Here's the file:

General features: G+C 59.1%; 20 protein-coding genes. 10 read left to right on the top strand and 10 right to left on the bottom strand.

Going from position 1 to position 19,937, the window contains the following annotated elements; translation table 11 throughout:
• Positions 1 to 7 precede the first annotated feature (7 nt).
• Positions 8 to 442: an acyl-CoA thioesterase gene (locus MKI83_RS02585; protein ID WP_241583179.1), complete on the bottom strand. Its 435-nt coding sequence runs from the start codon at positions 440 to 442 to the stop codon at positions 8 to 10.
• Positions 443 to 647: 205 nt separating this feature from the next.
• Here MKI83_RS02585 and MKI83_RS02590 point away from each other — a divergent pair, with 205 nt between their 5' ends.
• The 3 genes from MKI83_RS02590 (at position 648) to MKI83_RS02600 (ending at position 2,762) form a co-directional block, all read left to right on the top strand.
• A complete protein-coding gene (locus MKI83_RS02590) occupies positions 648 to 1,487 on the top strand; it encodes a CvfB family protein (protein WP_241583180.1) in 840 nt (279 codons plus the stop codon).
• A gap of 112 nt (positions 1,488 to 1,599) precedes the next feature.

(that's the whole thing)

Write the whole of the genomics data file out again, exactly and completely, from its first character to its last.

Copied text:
General features: G+C 59.1%; 20 protein-coding genes. 10 read left to right on the top strand and 10 right to left on the bottom strand.

Going from position 1 to position 19,937, the window contains the following annotated elements; translation table 11 throughout:
• Positions 1 to 7 precede the first annotated feature (7 nt).
• Positions 8 to 442: an acyl-CoA thioesterase gene (locus MKI83_RS02585; protein ID WP_241583179.1), complete on the bottom strand. Its 435-nt coding sequence runs from the start codon at positions 440 to 442 to the stop codon at positions 8 to 10.
• Positions 443 to 647: 205 nt separating this feature from the next.
• Here MKI83_RS02585 and MKI83_RS02590 point away from each other — a divergent pair, with 205 nt between their 5' ends.
• The 3 genes from MKI83_RS02590 (at position 648) to MKI83_RS02600 (ending at position 2,762) form a co-directional block, all read left to right on the top strand.
• A complete protein-coding gene (locus MKI83_RS02590) occupies positions 648 to 1,487 on the top strand; it encodes a CvfB family protein (protein WP_241583180.1) in 840 nt (279 codons plus the stop codon).
• A gap of 112 nt (positions 1,488 to 1,599) precedes the next feature.